IELTS Speaking Test in October 2018 with Band 9 Model Answers with Audio

IELTS Speaking Test in October 2018 with Band 9 Model Answers with Audio

Part 1


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Do you like plants? Why?

Yes, I really like plants! I think they add to the ambience (charm; feeling) of our homes. I can’t explain it in words, but they just make you feel better somehow. Maybe it’s because of the oxygen and the physical appeal.

 What plants do you like?

I really like orchid flowers. I have several of them, both white and purple, around my home. My friends always give me orchid flowers for special occasions since they know I like them so much! Apart from that, I also love the look and symbolism of the lotus, but it’s a bit difficult to find them here in Spain since they aren’t native to this part of the world.

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 Have you ever grown any plants?

I would love to, but I’ve never really had the chance. Since I live in an apartment without a balcony, it’s quite difficult for me to get the necessary sunlight. Oh, how I dream of having a big back yard (grassy green area behind the house, usually in the US) with a vegetable and herb garden one day! I want to grow my own tomatoes and basil especially.

 Did you grow any plants when you were a child?

I never grew any plants as a child, but I used to help my grandmother on her olive tree farm in the countryside of southern Spain. I’ve learned that olive trees need mild winters and long, warm, and dry summers to sustain themselves.


Do you like drawing or painting?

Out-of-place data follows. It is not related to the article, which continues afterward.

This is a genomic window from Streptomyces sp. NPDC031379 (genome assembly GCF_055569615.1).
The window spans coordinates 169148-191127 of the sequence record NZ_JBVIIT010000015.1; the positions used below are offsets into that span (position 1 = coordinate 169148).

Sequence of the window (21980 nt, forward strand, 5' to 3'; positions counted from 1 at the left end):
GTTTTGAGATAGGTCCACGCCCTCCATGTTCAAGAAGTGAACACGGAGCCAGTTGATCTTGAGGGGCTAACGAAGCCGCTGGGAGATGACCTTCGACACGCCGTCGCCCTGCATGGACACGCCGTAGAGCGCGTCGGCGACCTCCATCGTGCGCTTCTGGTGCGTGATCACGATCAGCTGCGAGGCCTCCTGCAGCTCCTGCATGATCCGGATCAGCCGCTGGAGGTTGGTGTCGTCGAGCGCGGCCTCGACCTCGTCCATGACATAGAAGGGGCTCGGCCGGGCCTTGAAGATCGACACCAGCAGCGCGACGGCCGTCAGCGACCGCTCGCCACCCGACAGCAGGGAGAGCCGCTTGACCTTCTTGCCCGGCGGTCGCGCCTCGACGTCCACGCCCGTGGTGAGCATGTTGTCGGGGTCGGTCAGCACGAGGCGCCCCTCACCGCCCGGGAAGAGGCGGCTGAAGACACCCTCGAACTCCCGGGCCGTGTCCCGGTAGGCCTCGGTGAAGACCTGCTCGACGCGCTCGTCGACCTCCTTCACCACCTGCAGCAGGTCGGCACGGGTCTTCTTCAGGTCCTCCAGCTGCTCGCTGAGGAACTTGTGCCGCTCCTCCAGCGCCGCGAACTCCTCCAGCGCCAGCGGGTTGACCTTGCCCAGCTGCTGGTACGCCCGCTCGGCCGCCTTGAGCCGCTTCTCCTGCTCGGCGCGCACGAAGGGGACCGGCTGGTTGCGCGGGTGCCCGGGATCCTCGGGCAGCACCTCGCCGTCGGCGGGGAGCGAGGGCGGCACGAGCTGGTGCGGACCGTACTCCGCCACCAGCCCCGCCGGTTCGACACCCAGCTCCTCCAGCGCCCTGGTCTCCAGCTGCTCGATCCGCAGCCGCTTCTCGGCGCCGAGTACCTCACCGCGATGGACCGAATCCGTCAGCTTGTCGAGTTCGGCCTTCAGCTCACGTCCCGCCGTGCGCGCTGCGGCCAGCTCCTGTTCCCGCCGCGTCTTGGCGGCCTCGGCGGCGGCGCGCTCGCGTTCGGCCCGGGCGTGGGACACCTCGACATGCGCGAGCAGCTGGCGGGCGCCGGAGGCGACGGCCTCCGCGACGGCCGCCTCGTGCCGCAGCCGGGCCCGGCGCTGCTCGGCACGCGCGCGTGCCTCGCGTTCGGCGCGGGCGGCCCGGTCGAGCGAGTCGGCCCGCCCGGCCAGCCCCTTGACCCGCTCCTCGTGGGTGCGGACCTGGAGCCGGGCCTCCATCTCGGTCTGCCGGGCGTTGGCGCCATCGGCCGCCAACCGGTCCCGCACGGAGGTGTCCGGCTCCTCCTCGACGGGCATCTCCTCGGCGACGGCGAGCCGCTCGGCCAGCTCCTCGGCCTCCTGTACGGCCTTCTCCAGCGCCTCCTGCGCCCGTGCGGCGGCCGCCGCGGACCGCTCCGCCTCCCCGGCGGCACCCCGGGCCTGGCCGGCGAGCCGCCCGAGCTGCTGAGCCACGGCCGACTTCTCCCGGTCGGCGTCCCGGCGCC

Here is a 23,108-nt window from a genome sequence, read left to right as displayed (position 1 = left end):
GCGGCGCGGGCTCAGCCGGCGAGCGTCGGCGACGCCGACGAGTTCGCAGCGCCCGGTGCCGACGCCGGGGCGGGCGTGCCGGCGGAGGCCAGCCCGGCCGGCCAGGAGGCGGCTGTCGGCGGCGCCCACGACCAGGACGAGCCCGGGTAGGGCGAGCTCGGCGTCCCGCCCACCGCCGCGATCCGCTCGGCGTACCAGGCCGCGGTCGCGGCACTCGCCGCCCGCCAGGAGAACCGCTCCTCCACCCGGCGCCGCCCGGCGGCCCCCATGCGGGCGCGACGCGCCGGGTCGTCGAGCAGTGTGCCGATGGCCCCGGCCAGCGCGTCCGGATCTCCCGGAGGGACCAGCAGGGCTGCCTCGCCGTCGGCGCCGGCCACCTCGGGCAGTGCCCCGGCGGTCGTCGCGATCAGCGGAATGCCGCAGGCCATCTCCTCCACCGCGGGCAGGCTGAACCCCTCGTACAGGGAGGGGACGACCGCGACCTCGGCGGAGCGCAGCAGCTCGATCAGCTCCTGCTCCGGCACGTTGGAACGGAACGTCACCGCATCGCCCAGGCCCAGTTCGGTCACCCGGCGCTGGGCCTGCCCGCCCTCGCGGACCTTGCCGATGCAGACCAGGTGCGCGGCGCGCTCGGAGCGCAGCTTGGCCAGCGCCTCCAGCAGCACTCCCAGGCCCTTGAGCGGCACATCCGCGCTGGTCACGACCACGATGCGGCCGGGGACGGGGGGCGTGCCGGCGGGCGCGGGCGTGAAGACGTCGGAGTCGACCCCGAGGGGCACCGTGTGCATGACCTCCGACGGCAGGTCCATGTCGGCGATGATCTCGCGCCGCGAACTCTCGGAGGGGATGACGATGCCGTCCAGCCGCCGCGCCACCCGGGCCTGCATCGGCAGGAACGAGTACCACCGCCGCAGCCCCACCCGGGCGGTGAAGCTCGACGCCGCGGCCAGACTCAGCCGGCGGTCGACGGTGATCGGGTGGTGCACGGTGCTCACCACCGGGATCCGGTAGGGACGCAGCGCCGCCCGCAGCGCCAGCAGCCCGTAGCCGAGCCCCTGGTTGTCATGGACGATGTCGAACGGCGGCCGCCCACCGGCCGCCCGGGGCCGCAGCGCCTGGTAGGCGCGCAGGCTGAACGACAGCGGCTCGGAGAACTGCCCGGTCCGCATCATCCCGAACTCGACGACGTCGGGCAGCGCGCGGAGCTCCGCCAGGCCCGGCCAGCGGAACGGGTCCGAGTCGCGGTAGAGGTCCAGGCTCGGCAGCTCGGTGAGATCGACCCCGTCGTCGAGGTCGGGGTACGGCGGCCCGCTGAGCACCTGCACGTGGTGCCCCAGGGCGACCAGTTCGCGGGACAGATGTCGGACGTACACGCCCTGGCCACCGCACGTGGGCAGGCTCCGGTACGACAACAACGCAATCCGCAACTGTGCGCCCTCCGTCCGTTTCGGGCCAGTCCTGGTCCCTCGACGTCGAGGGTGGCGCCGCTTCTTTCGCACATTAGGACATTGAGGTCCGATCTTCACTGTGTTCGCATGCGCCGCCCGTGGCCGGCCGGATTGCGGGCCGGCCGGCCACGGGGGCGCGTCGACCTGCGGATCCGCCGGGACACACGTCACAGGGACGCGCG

I like both of them, but I enjoy drawing more. When I paint, I often make a mess and just cannot blend the colours properly. I find drawing to be easier and something that you can do on the go, such as on the underground or doodling (drawing without proper form) on your notes during class.

What kinds of things do you like to draw?

Definitely portraits. I’ve always been inclined to draw the human face, capturing their intricate (detailed) features and expressions. When I travel, I take photographs of local people then later replicate them to keep those memories alive.

Did you enjoy taking art lessons when you were a child?

Of course! It was one of my favourite classes. Since I was never a math or science person, art was always a creative outlet (way of expression) for me. I felt like I needed it after all the stress of logical thinking throughout to do, not to mention my art teacher was really cool and zany (unique; quirky).

Do you ever draw or paint pictures now?

Absolutely! Not as often as I used to, because of time and adult responsibilities, but I still manage to draw a few times per week, especially to unwind (relax) a bit before bed. And I make sure to go on a 2 or 3 week holiday abroad each year, so I sketch (draw) the local people there.


Do you like cooking?